JAKARTA (Reuters) – United Arab Emirates’ Mubadala Energy said it discovered a major deep sea gas reserve in Indonesia’s South Andaman Block, which analysts said is the world’s second-largest deep water discovery this year.
Through Layaran-1 exploration well at the South Andaman block, Mubadala said the discovery has potential gas-in-place for more than 6 trillion cubic feet (tcf). South Andaman Block is located around 100 km (62 miles) off northern Sumatra.
Mubadala drilled to a depth of 4,208 metres (13,805 feet)well in 1,207 metres (3,959 feet) water depth. It is Mubadala’s first deep water operation, it said in a statement on Tuesday.
Given the size of the structure and a single well drilled to date, Wood Mackenzie estimates an initial 3.3 tcf of recoverable resources, which would make Layaran the second largest deepwater discovery globally in 2023, it said in a note on Wednesday.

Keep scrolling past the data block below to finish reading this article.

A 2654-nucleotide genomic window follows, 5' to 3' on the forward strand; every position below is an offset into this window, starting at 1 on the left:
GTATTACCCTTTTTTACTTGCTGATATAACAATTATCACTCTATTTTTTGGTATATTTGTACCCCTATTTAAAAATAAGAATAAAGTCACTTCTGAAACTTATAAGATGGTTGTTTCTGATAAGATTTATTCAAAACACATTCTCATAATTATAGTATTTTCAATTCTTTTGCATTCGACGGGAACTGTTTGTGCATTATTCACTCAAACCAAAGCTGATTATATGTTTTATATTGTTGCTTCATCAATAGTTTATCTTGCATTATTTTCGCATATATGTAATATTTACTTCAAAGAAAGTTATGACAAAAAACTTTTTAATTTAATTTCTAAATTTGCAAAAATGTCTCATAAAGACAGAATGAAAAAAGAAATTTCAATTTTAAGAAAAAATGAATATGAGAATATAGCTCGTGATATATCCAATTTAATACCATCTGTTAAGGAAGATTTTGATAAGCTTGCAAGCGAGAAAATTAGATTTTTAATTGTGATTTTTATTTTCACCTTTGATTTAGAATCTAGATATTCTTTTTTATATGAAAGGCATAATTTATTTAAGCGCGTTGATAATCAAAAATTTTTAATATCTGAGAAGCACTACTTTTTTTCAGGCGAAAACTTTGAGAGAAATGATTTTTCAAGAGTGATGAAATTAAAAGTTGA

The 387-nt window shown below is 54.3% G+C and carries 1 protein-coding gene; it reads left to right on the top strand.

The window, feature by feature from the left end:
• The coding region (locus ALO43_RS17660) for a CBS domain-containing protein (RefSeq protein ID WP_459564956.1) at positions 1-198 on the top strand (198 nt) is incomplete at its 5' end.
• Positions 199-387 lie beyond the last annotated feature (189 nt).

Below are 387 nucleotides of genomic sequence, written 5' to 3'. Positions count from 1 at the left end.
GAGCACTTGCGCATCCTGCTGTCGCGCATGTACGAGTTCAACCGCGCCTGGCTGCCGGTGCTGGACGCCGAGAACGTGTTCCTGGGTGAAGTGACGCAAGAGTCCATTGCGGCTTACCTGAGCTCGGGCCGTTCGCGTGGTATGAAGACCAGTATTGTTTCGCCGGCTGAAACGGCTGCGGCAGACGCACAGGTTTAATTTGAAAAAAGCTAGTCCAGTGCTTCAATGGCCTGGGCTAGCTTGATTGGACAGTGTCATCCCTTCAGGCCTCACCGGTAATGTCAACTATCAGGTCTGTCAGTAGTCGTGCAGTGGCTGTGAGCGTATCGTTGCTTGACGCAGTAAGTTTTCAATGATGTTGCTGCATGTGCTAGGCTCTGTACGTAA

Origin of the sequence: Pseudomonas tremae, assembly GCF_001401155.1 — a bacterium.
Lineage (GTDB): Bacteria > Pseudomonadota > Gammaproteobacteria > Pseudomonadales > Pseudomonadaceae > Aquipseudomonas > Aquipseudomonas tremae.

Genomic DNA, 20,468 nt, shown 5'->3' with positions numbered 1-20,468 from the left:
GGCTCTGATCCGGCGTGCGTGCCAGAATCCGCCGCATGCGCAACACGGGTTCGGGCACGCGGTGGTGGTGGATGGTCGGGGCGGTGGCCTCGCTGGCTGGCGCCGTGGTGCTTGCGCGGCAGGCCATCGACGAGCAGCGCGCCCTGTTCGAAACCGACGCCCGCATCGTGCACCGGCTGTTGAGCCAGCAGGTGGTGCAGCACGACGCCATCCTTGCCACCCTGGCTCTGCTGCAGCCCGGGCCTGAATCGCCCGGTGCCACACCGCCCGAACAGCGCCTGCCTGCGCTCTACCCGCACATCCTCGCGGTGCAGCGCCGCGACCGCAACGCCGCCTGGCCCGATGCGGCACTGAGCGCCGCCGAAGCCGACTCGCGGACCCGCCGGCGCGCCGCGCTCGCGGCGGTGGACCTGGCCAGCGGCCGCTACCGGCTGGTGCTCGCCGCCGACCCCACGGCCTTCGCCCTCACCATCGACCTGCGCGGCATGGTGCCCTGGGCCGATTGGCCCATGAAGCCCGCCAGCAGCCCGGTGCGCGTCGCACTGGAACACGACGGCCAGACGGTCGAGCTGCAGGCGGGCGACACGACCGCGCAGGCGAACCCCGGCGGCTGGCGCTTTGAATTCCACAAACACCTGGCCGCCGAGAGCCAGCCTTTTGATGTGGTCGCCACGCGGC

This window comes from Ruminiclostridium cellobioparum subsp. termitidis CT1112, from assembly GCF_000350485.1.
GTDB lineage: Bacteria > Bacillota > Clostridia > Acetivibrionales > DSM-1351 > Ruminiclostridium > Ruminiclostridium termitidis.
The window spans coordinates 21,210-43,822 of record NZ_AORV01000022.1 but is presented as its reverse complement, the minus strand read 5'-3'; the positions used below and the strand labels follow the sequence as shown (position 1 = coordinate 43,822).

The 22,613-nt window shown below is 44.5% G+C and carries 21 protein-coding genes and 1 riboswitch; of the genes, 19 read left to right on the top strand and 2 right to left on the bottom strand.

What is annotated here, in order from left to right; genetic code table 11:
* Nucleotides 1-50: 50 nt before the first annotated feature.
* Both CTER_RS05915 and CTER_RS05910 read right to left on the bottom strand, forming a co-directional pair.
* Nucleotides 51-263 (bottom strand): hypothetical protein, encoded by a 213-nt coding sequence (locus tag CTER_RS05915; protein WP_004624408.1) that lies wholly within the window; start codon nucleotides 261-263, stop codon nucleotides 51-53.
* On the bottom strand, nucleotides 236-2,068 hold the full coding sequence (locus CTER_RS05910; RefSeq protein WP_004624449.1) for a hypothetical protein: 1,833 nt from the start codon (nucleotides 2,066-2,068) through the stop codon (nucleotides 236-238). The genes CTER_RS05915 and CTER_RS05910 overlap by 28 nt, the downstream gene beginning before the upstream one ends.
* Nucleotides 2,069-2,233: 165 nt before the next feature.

“This development offers material commercial opportunities and adds momentum to our strategic growth story,” Mubadala chief executive Mansoor Mohamed Al Hamed said in the statement.
“This is not only a significant development for Mubadala Energy but a huge milestone for Indonesia’s and Southeast Asia’s energy security.”
Indonesia’s upstream oil and gas regulator (SKK Migas) said this discovery is important for Southeast Asia’s biggest economy’s goal to reach gas output of 12 billion standard cubic feet per day in 2030, it said in a statement.
Indonesia is keen to accelerate development of its gas projects.
(Reporting by Fransiska Nangoy; Editing by Michael Perry)